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Can a marketing plan be weatherproofed?

Rallies could be rare, so don’t sleep on chances to lock in profits.

Ben Potter, Senior editor

June 4, 2024

4 Min Read
Storm cloud over corn field
Getty Images/EasyBuy4u

Grain prices have struggled this past year, but farmers still hold hope that a spring or summer weather-related rally is possible. But are the odds in your favor? 

USDA set the stage for this season in its March 29 Prospective Plantings report. The agency showed corn planting estimates at 90.04 million acres, while soybeans came in at 86.51 million acres. The corn acreage estimates were somewhat bullish, because if realized, that would be about 4.6 million acres below 2023.  

“If realized” is the key, says Jacqueline Holland, Farm Futures grain market analyst. 

“The next big piece of news for the markets will be the June 30 acreage report,” she says. “In the past six years, USDA found about 1.3 million more corn acres in four of those years, while only posting two years of acreage losses in 2019 and 2020. In those years — each heavily influenced by a wet spring and high prevent plant acres — about 3 million fewer corn acres were planted than expected. If corn acres come in lower in June than in March, past statistics tell us that number will fall by a wide margin — but I’m not optimistic that will happen.” 

What weather? 

Weather-related rallies come in all forms, from spring floods that delay planting to summer droughts that decimate production. Other wild cards, such as the 2020 derecho that wiped out 440,000 acres of Iowa farmland, sometimes surprise everybody — including the markets.  

But these wild-card events are largely unpredictable. Because of that, Matt Bennett, co-founder of, recommends selling into any rally that starts to materialize, especially considering the current fund position.  

“Funds are still holding onto a very short position, which isn’t typical heading into the growing season,” he says. 

Bennett, who isn’t expecting to see major rallies in the near future, says holding onto old-crop grain is increasingly risky, especially if it’s in commercial storage.  

“I’d struggle to hold onto it,” he says. “You’re paying just under 3 cents a month to hold it, if it’s in the farmer’s bin.”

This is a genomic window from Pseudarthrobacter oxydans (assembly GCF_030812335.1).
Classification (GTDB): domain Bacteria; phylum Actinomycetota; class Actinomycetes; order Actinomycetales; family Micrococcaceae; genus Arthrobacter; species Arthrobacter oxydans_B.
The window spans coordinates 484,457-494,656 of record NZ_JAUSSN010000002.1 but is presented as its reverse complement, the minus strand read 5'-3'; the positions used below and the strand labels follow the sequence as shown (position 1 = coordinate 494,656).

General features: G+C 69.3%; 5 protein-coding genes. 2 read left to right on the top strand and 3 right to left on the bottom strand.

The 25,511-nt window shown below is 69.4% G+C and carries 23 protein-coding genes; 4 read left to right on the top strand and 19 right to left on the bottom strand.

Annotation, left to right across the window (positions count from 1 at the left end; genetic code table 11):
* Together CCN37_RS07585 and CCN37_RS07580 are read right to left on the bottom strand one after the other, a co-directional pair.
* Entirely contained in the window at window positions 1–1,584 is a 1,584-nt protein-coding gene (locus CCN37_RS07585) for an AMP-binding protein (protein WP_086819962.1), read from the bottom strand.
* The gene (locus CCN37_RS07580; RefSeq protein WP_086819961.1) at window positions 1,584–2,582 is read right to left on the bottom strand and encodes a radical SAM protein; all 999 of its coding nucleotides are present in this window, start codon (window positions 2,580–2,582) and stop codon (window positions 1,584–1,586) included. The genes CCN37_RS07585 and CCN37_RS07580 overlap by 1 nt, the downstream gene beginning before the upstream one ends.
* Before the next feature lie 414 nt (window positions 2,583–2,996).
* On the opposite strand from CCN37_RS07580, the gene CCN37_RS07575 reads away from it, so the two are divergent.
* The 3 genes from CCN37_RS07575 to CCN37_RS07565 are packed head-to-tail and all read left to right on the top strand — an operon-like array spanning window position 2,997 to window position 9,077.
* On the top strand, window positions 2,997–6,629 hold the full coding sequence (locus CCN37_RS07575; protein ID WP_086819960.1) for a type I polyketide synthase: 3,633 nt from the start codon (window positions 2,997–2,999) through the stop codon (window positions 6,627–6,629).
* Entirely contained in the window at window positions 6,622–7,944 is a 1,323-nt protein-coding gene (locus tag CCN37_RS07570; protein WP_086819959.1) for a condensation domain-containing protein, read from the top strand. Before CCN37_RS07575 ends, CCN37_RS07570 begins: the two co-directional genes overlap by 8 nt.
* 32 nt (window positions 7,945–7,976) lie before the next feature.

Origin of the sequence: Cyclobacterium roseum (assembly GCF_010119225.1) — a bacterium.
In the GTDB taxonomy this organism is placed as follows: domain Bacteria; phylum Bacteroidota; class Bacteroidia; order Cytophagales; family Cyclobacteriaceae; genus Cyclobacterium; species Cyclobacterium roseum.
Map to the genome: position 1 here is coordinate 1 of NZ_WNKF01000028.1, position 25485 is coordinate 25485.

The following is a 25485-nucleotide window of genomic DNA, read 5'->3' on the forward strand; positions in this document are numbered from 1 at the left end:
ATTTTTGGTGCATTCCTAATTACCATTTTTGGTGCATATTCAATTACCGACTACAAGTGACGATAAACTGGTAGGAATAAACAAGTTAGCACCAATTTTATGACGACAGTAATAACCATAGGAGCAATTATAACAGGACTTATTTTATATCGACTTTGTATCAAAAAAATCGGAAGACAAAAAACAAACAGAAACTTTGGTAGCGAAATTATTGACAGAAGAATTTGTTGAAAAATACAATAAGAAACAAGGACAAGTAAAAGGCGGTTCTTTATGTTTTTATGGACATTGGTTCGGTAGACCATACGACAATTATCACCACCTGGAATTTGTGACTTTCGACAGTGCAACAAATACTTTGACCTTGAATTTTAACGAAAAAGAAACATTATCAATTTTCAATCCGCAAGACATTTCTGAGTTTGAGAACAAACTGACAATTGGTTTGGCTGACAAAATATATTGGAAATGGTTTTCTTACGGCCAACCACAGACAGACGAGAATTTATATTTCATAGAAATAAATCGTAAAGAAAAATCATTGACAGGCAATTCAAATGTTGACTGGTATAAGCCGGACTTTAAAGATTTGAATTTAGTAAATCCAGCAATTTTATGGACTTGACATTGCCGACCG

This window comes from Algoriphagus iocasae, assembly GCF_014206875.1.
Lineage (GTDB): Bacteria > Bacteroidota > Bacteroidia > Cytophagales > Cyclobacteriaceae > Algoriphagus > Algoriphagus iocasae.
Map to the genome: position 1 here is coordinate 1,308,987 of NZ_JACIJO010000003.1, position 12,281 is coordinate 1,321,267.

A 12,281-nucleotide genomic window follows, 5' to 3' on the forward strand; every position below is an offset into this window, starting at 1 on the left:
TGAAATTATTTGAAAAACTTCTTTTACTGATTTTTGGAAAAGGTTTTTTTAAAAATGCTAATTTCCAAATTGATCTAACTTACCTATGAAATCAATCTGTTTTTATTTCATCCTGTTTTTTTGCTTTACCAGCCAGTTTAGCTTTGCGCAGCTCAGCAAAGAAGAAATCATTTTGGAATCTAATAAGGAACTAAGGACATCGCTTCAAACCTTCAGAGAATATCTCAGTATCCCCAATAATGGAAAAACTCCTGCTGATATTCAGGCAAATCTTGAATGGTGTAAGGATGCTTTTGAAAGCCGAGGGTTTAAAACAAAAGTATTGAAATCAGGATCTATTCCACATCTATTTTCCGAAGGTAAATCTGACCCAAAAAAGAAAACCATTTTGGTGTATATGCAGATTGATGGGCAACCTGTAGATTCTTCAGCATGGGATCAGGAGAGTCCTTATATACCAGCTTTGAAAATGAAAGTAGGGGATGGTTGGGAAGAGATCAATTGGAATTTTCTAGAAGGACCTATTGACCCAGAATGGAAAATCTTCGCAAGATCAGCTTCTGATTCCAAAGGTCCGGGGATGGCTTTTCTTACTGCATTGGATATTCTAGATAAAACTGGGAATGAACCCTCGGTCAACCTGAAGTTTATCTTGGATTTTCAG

Drought doubts 

Another area worth investigating is the current and expected drought footprint. That data is not particularly bullish at this time. Only 23% of corn production was in an area impacted by drought as of April 9. Similarly, about 22% of soybeans and 18% of winter wheat were under drought conditions. 

“The drought monitor doesn’t look scary right now, but there are a lot of folks with four years of inadequate soil moisture,” says Eric Snodgrass, senior science fellow with Nutrien Ag Solutions.  

On the opposite end of the spectrum, widespread spring rains can lead to sizable planting delays. When that happens, farmers typically recover quickly, he says. 

“In Illinois, there have been times when we can plant 80% of the crop within a 10-day window,” he says. “When that window opens back up, everyone plants as fast as possible.” 

Even so, rapid planting following wet spring weather introduces some potential problems later in the season, Snodgrass says.  

“When this happens, crops go through the same growth stage all at the same time, which introduces some vulnerability,” he says. “For example, what if 60% of the crop goes into pollination when it’s dry and 97 degrees F?” 

For his own part, Snodgrass expects to see a summer featuring plenty of hot weather and strong storms, which often happens coming off a strong El Niño. 

As advisers say, “Past performance is not indicative of future results.” Weather forecasts may have a certain level of statistical probability, but 100% guarantees don’t exist. Be ready to move when prices react to weather-related incidences. 

The rush to crush 

Weather reports may be less impactful for soybean pricing. The opportunity in that market may be domestic demand, says Farm Futures grain market analyst Jacqueline Holland. 

As of early April, 2023-24 U.S. soybean exports were down more than 18% year over year, due largely to waning Chinese demand. However, Holland hopes incoming domestic demand will fill some of that gap, despite expectations for a larger soybean crop this season. 

“Several crush plants across the Midwest are due to open in late summer and early fall, which is expected to mitigate shrinking export demand from China,” she says. “Domestic soybean usage has been growing faster than production rates, so local markets are likely to continue to be farmers’ best bets for pricing opportunities in the coming months.” 

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About the Author(s)

Ben Potter

Senior editor, Farm Futures

Senior Editor Ben Potter brings two decades of professional agricultural communications and journalism experience to Farm Futures. He began working in the industry in the highly specific world of southern row crop production. Since that time, he has expanded his knowledge to cover a broad range of topics relevant to agriculture, including agronomy, machinery, technology, business, marketing, politics and weather. He has won several writing awards from the American Agricultural Editors Association, most recently on two features about drones and farmers who operate distilleries as a side business. Ben is a graduate of the University of Missouri School of Journalism.

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